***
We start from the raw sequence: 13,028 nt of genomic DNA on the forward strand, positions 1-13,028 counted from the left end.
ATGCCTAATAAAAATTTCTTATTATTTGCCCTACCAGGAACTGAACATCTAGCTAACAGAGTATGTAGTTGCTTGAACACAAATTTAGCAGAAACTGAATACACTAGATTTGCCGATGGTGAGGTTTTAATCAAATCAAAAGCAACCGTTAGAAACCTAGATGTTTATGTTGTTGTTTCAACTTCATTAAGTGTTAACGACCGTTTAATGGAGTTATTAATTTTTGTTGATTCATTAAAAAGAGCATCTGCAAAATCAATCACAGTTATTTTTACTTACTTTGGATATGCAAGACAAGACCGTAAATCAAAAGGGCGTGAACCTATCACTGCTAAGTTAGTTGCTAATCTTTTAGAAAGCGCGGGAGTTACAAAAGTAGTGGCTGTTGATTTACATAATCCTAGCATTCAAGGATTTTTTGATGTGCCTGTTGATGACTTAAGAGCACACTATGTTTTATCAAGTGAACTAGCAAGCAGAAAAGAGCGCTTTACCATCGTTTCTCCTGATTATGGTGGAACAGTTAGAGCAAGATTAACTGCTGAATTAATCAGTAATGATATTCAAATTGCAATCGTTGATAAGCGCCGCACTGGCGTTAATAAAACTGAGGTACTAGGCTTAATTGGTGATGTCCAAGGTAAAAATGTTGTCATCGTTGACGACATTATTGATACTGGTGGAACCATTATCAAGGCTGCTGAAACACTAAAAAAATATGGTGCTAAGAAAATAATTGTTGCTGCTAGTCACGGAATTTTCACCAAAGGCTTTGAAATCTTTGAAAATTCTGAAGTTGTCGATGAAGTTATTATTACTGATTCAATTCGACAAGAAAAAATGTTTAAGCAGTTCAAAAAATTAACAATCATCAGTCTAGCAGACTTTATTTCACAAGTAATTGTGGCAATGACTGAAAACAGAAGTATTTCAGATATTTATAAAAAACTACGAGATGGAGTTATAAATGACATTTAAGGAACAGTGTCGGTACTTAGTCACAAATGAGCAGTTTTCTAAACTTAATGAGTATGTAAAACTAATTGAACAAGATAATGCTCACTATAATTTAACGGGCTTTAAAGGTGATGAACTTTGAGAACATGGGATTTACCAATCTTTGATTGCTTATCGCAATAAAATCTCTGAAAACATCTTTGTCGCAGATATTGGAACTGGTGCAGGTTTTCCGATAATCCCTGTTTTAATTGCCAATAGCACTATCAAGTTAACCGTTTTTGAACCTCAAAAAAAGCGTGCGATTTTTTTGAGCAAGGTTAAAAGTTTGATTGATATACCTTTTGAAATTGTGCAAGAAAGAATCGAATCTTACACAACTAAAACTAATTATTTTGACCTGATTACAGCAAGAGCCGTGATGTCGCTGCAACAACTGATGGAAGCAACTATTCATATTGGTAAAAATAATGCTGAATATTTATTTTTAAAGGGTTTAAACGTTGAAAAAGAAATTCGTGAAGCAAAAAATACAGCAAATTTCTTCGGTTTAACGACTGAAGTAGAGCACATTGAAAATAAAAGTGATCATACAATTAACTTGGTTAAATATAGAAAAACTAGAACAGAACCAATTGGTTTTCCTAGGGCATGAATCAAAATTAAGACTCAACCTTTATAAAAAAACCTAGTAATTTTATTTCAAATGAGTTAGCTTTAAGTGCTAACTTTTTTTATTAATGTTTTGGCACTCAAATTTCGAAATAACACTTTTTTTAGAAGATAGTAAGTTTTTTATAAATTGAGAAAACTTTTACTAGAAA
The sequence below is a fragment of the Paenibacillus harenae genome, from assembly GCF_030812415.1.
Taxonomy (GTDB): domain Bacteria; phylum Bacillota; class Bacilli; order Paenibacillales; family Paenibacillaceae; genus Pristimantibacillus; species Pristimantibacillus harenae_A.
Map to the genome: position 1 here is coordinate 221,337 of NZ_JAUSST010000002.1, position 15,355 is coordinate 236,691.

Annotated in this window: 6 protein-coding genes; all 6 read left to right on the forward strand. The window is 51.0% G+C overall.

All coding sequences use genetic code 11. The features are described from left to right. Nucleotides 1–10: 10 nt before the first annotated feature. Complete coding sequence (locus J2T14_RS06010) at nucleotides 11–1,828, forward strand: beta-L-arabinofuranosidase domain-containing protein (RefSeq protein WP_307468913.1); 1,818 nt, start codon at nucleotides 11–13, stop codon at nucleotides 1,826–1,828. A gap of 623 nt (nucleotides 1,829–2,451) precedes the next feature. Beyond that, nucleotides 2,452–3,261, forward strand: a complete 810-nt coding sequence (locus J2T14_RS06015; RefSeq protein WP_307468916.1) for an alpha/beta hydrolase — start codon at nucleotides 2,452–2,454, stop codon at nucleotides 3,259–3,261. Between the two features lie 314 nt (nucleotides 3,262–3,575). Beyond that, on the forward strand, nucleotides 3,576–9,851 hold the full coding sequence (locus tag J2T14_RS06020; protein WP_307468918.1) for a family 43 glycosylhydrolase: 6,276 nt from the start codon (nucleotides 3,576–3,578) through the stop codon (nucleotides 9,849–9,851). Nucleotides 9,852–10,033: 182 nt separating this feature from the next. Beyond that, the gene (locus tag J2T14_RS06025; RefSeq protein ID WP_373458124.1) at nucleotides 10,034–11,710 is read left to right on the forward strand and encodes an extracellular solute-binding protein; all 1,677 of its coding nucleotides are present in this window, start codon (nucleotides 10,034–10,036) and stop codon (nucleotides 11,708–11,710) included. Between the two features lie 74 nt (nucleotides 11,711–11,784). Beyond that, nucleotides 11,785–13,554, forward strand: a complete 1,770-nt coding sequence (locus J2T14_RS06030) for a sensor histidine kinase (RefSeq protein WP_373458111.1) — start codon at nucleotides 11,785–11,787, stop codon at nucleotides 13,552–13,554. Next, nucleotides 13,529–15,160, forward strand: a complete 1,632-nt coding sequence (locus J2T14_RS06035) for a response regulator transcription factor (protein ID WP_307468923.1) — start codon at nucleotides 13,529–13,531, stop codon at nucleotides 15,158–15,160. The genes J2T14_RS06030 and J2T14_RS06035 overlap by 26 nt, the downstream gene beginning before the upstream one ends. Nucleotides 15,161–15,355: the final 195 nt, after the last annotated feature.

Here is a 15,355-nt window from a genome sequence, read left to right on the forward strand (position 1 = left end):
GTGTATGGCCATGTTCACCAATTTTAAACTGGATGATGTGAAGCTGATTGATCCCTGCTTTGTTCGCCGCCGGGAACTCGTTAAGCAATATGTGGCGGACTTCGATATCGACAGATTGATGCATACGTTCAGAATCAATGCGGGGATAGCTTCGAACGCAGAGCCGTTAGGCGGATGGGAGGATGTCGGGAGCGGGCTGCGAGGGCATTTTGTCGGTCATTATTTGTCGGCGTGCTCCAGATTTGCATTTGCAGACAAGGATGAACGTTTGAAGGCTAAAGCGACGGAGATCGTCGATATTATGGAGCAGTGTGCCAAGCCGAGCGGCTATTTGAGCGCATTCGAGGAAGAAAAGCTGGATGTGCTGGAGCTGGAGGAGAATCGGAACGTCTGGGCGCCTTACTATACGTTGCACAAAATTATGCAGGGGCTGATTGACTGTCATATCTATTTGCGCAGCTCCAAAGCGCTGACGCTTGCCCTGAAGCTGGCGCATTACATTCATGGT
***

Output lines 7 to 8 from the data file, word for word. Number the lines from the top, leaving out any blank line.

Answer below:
All coding sequences use genetic code 11. The features are described from left to right. Nucleotides 1–10: 10 nt before the first annotated feature. Complete coding sequence (locus J2T14_RS06010) at nucleotides 11–1,828, forward strand: beta-L-arabinofuranosidase domain-containing protein (RefSeq protein WP_307468913.1); 1,818 nt, start codon at nucleotides 11–13, stop codon at nucleotides 1,826–1,828. A gap of 623 nt (nucleotides 1,829–2,451) precedes the next feature. Beyond that, nucleotides 2,452–3,261, forward strand: a complete 810-nt coding sequence (locus J2T14_RS06015; RefSeq protein WP_307468916.1) for an alpha/beta hydrolase — start codon at nucleotides 2,452–2,454, stop codon at nucleotides 3,259–3,261. Between the two features lie 314 nt (nucleotides 3,262–3,575). Beyond that, on the forward strand, nucleotides 3,576–9,851 hold the full coding sequence (locus tag J2T14_RS06020; protein WP_307468918.1) for a family 43 glycosylhydrolase: 6,276 nt from the start codon (nucleotides 3,576–3,578) through the stop codon (nucleotides 9,849–9,851). Nucleotides 9,852–10,033: 182 nt separating this feature from the next. Beyond that, the gene (locus tag J2T14_RS06025; RefSeq protein ID WP_373458124.1) at nucleotides 10,034–11,710 is read left to right on the forward strand and encodes an extracellular solute-binding protein; all 1,677 of its coding nucleotides are present in this window, start codon (nucleotides 10,034–10,036) and stop codon (nucleotides 11,708–11,710) included. Between the two features lie 74 nt (nucleotides 11,711–11,784). Beyond that, nucleotides 11,785–13,554, forward strand: a complete 1,770-nt coding sequence (locus J2T14_RS06030) for a sensor histidine kinase (RefSeq protein WP_373458111.1) — start codon at nucleotides 11,785–11,787, stop codon at nucleotides 13,552–13,554. Next, nucleotides 13,529–15,160, forward strand: a complete 1,632-nt coding sequence (locus J2T14_RS06035) for a response regulator transcription factor (protein ID WP_307468923.1) — start codon at nucleotides 13,529–13,531, stop codon at nucleotides 15,158–15,160. The genes J2T14_RS06030 and J2T14_RS06035 overlap by 26 nt, the downstream gene beginning before the upstream one ends. Nucleotides 15,161–15,355: the final 195 nt, after the last annotated feature.

Here is a 15,355-nt window from a genome sequence, read left to right on the forward strand (position 1 = left end):